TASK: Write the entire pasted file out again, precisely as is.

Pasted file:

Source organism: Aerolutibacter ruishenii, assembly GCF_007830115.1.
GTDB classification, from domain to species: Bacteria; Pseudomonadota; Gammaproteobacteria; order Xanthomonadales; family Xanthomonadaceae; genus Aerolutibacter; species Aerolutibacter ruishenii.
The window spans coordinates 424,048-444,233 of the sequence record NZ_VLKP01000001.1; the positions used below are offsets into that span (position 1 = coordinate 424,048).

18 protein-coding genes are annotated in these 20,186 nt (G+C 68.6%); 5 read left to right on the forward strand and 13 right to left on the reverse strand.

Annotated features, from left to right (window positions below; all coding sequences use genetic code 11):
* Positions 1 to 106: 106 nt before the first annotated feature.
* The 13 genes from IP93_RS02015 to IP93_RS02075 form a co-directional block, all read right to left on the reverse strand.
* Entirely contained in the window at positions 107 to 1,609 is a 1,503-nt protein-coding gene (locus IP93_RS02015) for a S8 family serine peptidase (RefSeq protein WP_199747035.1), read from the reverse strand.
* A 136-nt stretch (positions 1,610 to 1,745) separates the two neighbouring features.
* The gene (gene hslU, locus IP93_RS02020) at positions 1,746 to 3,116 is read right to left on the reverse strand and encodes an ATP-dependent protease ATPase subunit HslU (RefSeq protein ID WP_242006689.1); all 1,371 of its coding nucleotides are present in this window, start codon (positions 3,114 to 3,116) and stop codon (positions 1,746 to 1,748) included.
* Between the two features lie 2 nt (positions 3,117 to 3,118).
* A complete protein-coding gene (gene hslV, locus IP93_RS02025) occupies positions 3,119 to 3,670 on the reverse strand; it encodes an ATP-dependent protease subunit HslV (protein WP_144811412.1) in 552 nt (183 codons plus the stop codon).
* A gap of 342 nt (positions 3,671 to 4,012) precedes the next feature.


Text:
Source organism: Aerolutibacter ruishenii, assembly GCF_007830115.1.
GTDB classification, from domain to species: Bacteria; Pseudomonadota; Gammaproteobacteria; order Xanthomonadales; family Xanthomonadaceae; genus Aerolutibacter; species Aerolutibacter ruishenii.
The window spans coordinates 424,048-444,233 of the sequence record NZ_VLKP01000001.1; the positions used below are offsets into that span (position 1 = coordinate 424,048).

18 protein-coding genes are annotated in these 20,186 nt (G+C 68.6%); 5 read left to right on the forward strand and 13 right to left on the reverse strand.

Annotated features, from left to right (window positions below; all coding sequences use genetic code 11):
* Positions 1 to 106: 106 nt before the first annotated feature.
* The 13 genes from IP93_RS02015 to IP93_RS02075 form a co-directional block, all read right to left on the reverse strand.
* Entirely contained in the window at positions 107 to 1,609 is a 1,503-nt protein-coding gene (locus IP93_RS02015) for a S8 family serine peptidase (RefSeq protein WP_199747035.1), read from the reverse strand.
* A 136-nt stretch (positions 1,610 to 1,745) separates the two neighbouring features.
* The gene (gene hslU, locus IP93_RS02020) at positions 1,746 to 3,116 is read right to left on the reverse strand and encodes an ATP-dependent protease ATPase subunit HslU (RefSeq protein ID WP_242006689.1); all 1,371 of its coding nucleotides are present in this window, start codon (positions 3,114 to 3,116) and stop codon (positions 1,746 to 1,748) included.
* Between the two features lie 2 nt (positions 3,117 to 3,118).
* A complete protein-coding gene (gene hslV, locus IP93_RS02025) occupies positions 3,119 to 3,670 on the reverse strand; it encodes an ATP-dependent protease subunit HslV (protein WP_144811412.1) in 552 nt (183 codons plus the stop codon).
* A gap of 342 nt (positions 3,671 to 4,012) precedes the next feature.